Then, you glue the ovals on the inside of the hoop in the same manner as the first row.  The outside second row is glued in between each oval but the end isn't glued down.  

I added yet another layer of ovals around he top and left side.  When all the ovals are on the hoop, spray paint your wreath.  It is the easiest way to color the rolls.  I finished the wreath with rolled paper flowers with tons of glitter on them and some gauze.  The buttons, resin pieces and hanger are from Melissa Frances

My wreath is proudly displayed on my front door.  When people come to the door they always tell me how pretty it is, and ask where I got it.  When I tell them it is made with toilet paper and paper towel rolls they are amazed!  I hope this inspires you to make something amazing!!


Saturday, February 15, 2014

a pocket-size, hand-bound art journal

Recently a friend challenged me to make a hand bound book to
swap with her--she's much more skilled than I, but she knows I love
making books, bless her!

Here is the 4 x 4 inch art-type journal made just for her:
It has a wrapped, repurposed suede cover,
a simple button closure,
and five stitched signatures.

Do you make your own books?  How about altering books?  Join us here
at the Altered Arts Magazine blog for Altered Book Month in March.

Have a wonderful Saturday,

Thursday, February 13, 2014

A Pattern for Love Journal Page

Good afternoon! leslierahye here to share with you this fun journal page entitled A Pattern for LOVE. I layered pattern paper from a vintage pattern onto my K & P Imports art journal. I layered colors onto my tissue papers and Pink Paislee  Tag with Rangers Dylusions Ink Spray and Tattered Angels Mist. With Prima's Raspberry Red Chalk Ink, I edged the tag and the page and then sprinkled with gold embossing powder and heat set. Next I adhered the tag and some tape onto the page. I finished the page by doodling and writing little quips that provide advice for lovesuch as Be Kind.

Products used in the creation of this journal page : 
Kunst & Papier Art JournalK & P Imports
Designer Dries Clear—Art Glitter Adhesive
Color Wash Tags, Color Wash StampsPink Paislee
Card stock—Bazzill Basics
24K Gold—Globecraft&Piccolo Embossing Powder
Color Brush Twin (Black)c
Mod Podge (Matte)—Plaid Enterprises
Glimmer Mist (Vintage Pink)Tattered Angels
Dylusions Mist (White Linen, Funny Fuchsia, & Cherry Pie)—Ranger Industries
Chalk Inks (Raspberry Pie)Prima Marketing Inc.
Tissue Tape, Pattern Tissue Paper

Thank you for stopping by! I hope you enjoyed my journal page!

Wednesday, February 12, 2014

Somewhere In Time

Cyndi Duncan here.  I just wanted to let everyone know that I will be teaching classes at Artiscape Artist's retreat March 6-9th.  This wonderful event is held in Columbus, Ohio.  I have been participating in it for many years and can tell you that it is top-notch.  People travel from all over the country to attend.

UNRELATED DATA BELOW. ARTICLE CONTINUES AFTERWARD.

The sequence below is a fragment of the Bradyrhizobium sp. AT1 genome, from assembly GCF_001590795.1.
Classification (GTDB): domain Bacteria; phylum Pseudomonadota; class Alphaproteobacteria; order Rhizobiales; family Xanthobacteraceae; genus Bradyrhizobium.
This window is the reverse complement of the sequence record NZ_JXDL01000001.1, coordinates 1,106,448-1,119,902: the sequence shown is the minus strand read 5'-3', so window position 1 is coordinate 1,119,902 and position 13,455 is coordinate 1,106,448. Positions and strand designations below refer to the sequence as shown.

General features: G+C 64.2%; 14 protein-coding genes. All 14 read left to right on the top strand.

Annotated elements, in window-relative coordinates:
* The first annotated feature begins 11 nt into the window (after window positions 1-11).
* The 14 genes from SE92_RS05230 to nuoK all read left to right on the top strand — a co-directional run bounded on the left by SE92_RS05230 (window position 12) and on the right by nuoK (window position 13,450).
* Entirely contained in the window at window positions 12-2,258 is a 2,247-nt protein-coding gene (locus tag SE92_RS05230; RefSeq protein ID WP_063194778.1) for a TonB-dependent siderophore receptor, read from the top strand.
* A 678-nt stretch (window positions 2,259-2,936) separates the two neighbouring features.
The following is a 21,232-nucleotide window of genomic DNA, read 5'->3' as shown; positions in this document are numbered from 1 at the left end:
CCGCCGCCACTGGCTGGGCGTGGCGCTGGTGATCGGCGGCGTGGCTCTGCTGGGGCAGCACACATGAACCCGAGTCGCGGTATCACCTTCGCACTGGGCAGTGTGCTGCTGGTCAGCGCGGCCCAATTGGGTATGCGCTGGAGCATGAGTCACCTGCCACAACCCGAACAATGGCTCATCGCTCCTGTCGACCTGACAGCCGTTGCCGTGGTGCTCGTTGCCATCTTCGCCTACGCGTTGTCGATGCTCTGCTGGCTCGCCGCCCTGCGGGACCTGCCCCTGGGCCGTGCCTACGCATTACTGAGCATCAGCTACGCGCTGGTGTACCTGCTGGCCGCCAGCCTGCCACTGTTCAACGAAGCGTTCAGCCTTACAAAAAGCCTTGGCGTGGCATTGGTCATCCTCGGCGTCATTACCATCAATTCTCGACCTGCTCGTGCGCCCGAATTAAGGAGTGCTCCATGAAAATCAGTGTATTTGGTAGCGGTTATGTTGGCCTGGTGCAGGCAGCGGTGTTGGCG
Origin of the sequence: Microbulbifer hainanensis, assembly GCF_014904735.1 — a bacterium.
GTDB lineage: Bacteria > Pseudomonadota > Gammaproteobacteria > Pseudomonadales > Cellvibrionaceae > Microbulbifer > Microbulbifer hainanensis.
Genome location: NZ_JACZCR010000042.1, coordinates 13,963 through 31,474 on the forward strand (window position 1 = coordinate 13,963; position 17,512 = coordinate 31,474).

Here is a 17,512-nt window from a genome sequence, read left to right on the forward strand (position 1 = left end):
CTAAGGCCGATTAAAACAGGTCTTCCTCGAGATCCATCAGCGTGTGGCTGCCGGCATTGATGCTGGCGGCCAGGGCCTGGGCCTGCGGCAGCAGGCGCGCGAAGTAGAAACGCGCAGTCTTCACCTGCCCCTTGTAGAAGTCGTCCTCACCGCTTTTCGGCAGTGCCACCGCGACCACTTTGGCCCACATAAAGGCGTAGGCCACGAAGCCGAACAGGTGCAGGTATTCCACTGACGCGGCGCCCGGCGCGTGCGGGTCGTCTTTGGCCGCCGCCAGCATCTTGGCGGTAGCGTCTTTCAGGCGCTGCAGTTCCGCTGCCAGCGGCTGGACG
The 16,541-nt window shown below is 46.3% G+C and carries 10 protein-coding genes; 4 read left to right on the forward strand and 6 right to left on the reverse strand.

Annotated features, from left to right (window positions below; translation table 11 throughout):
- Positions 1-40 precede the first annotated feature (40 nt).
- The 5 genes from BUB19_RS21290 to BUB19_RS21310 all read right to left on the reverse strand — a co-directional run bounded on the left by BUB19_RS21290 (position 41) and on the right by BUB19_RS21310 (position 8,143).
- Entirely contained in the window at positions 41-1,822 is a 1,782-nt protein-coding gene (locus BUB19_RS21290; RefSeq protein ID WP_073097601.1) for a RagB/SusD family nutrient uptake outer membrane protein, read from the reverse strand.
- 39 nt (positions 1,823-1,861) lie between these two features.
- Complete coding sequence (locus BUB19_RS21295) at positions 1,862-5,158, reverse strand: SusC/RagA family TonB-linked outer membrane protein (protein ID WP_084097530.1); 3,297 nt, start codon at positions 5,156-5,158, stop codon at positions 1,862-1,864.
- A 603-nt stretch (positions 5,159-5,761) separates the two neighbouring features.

Ever the perfectionist, I spent time the last couple of weekends making additional samples for my classes (I know - I'm crazy!).  Below are additional samples for my "Somewhere In Time Necklace" class.

 This image shows the raised detail on the front cover.
The inside images are from ARTchix Studio.  The cover image is from another company whose name I cannot recall.  I just recently switched computers and I know I have the name saved on the old one.  When I can, I'll let you know where it is from as they have wonderful collage images.

Monday, February 10, 2014

A Little Piece of my Heart - Melt Enamel Embellishments

Lea here with another technique just in time for Valentine's Day!!!  Create these lovely embellishments with a hot pot and embossing enamels.  Embossing enamels are thicker than regular embossing powders and are perfect for dimensional projects.

A hot pot works well with clear embossing enamels.  

Inks added to the clear enamels will create color.  Back in the day, I added mica powder colors to my clear enamel.  This not only added colors but a wonderful shine to the finished art.  We didn't have melt pots so we used clips, and a heat gun holder to heat the enamel from underneath first, then on top. Things are so much easier today!!!! 

Molds are used to create shapes or you can even use cookie cutters!  Suze Weinberg is the queen of everything enamels, and she inspired me to experiment and play with the enamels.  Molds are made for this purpose; there are molds for polymer clay, and even molds for candy and fondant baking elements.  
In addition, you can create your own molds!!!  Resins are popular, and there are compounds that are like putty so you can make molds from any charm or trinket laying around the house.

Another way to create embellishments is to put some clear enamel on a Teflon craft sheet.  Hold a heat tool 8 to 10 inches away (so not to blow the powder), and start to slowly melt the powder.  As it is melting add other EP (embossing powders), mica powders, little shards, or beads to the mix.  Keep adding more clear enamel on top.  Let dry.  Once dried, you can break pieces to use in your art.  If you have a flat mold sheet (for clay) or a stamp (inked with pigment ink), you can press that into the hot enamel before it hardens.  The result is so wonderful!!!  I save any broken shards to use as accents for future projects.

Here is how the melted enamels look melted in the pot.  It would look similar on the craft sheet.  I find the craft sheet is easier to add elements like beads to it, even charms.

This art is created by collaging on a scrap mat board.  A piece of paper is created with mica powders and webbing spray.  A molded element is then added, and then the scrap images.  Lastly, the key is added with the jump ring.

Experiment with this technique and see what you come up with.  Make batches of embellishments to have on hand for your next creative journey!!!

Cre8tivelea Yours - Lea

Friday, February 7, 2014

{Altered Books 101} Choosing a Book to Alter

A mysterious alchemy occurs when a book is altered. Suddenly, an object that was destined for the landfill is transformed into a piece of art and rescued from oblivion. Altering a book simply means changing its appearance or structure into something new using a variety of media and techniques. An altered book can be torn, painted, burned, collaged, have pages removed or added, or even be cut into an entirely different shape.